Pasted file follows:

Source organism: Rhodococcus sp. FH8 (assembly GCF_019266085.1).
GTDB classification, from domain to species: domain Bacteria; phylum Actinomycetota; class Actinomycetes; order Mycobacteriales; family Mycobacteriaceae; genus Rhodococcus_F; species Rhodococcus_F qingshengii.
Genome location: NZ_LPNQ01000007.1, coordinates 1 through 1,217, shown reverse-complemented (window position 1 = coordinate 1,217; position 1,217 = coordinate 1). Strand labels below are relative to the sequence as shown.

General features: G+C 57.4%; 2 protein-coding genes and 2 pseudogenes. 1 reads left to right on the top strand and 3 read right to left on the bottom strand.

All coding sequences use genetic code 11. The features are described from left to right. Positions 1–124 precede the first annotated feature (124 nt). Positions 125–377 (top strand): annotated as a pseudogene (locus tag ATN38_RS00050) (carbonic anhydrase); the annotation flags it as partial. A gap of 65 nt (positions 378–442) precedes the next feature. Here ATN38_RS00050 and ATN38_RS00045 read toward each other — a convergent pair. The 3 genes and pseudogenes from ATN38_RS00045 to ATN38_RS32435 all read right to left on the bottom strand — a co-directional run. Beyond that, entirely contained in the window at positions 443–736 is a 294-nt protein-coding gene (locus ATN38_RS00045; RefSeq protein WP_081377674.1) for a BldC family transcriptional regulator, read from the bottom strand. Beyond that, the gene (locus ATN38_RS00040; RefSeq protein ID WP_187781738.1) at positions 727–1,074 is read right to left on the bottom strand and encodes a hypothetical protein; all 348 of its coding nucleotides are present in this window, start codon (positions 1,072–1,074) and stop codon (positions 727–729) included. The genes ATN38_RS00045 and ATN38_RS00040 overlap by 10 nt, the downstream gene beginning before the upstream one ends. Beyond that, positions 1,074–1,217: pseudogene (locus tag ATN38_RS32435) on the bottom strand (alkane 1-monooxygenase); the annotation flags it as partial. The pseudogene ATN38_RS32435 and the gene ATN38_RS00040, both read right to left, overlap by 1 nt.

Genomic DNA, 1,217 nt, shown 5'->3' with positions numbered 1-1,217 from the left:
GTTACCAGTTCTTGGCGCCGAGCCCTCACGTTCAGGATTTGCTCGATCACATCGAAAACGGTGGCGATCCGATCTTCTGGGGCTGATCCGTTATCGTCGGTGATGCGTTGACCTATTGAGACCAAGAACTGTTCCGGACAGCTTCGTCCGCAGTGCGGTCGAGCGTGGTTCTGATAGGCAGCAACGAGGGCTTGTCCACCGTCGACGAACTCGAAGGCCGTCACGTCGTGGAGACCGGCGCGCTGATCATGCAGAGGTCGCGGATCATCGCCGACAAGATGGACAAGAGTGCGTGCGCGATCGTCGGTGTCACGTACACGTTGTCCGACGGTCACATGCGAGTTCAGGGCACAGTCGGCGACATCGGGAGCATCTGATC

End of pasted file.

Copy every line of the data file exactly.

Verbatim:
Source organism: Rhodococcus sp. FH8 (assembly GCF_019266085.1).
GTDB classification, from domain to species: domain Bacteria; phylum Actinomycetota; class Actinomycetes; order Mycobacteriales; family Mycobacteriaceae; genus Rhodococcus_F; species Rhodococcus_F qingshengii.
Genome location: NZ_LPNQ01000007.1, coordinates 1 through 1,217, shown reverse-complemented (window position 1 = coordinate 1,217; position 1,217 = coordinate 1). Strand labels below are relative to the sequence as shown.

General features: G+C 57.4%; 2 protein-coding genes and 2 pseudogenes. 1 reads left to right on the top strand and 3 read right to left on the bottom strand.

All coding sequences use genetic code 11. The features are described from left to right. Positions 1–124 precede the first annotated feature (124 nt). Positions 125–377 (top strand): annotated as a pseudogene (locus tag ATN38_RS00050) (carbonic anhydrase); the annotation flags it as partial. A gap of 65 nt (positions 378–442) precedes the next feature. Here ATN38_RS00050 and ATN38_RS00045 read toward each other — a convergent pair. The 3 genes and pseudogenes from ATN38_RS00045 to ATN38_RS32435 all read right to left on the bottom strand — a co-directional run. Beyond that, entirely contained in the window at positions 443–736 is a 294-nt protein-coding gene (locus ATN38_RS00045; RefSeq protein WP_081377674.1) for a BldC family transcriptional regulator, read from the bottom strand. Beyond that, the gene (locus ATN38_RS00040; RefSeq protein ID WP_187781738.1) at positions 727–1,074 is read right to left on the bottom strand and encodes a hypothetical protein; all 348 of its coding nucleotides are present in this window, start codon (positions 1,072–1,074) and stop codon (positions 727–729) included. The genes ATN38_RS00045 and ATN38_RS00040 overlap by 10 nt, the downstream gene beginning before the upstream one ends. Beyond that, positions 1,074–1,217: pseudogene (locus tag ATN38_RS32435) on the bottom strand (alkane 1-monooxygenase); the annotation flags it as partial. The pseudogene ATN38_RS32435 and the gene ATN38_RS00040, both read right to left, overlap by 1 nt.

Genomic DNA, 1,217 nt, shown 5'->3' with positions numbered 1-1,217 from the left:
GTTACCAGTTCTTGGCGCCGAGCCCTCACGTTCAGGATTTGCTCGATCACATCGAAAACGGTGGCGATCCGATCTTCTGGGGCTGATCCGTTATCGTCGGTGATGCGTTGACCTATTGAGACCAAGAACTGTTCCGGACAGCTTCGTCCGCAGTGCGGTCGAGCGTGGTTCTGATAGGCAGCAACGAGGGCTTGTCCACCGTCGACGAACTCGAAGGCCGTCACGTCGTGGAGACCGGCGCGCTGATCATGCAGAGGTCGCGGATCATCGCCGACAAGATGGACAAGAGTGCGTGCGCGATCGTCGGTGTCACGTACACGTTGTCCGACGGTCACATGCGAGTTCAGGGCACAGTCGGCGACATCGGGAGCATCTGATC